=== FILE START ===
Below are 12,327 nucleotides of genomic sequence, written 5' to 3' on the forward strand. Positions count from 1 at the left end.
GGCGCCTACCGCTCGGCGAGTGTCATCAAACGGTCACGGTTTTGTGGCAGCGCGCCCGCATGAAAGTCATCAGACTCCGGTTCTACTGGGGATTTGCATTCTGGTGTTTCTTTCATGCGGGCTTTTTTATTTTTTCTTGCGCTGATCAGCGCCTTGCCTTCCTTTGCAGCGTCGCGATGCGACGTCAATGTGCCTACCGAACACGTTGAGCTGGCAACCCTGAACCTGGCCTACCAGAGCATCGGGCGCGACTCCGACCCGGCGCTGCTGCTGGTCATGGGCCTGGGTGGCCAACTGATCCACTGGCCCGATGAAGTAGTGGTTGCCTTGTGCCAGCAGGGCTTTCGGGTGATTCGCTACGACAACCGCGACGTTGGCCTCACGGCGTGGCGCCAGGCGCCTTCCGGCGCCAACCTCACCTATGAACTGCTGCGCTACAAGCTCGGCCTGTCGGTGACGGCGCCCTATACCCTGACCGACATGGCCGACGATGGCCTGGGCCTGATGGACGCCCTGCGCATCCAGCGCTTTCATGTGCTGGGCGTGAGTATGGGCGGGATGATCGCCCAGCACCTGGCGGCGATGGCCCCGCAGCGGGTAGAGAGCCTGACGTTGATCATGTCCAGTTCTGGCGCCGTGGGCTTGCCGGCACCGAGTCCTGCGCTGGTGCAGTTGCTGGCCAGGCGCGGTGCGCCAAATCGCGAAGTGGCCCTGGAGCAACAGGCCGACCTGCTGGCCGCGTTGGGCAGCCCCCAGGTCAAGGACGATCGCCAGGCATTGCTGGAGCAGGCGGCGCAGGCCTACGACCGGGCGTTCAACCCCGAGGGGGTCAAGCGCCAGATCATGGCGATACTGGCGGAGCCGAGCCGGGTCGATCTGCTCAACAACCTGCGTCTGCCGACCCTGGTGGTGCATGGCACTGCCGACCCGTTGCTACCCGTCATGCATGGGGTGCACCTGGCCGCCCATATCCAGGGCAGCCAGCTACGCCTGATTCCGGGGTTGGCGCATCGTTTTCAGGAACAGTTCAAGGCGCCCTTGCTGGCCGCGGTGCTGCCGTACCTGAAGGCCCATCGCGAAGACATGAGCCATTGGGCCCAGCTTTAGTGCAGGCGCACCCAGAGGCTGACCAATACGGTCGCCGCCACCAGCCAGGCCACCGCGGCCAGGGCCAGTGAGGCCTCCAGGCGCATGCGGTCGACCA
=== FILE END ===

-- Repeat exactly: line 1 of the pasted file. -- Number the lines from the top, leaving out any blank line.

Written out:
Below are 12,327 nucleotides of genomic sequence, written 5' to 3' on the forward strand. Positions count from 1 at the left end.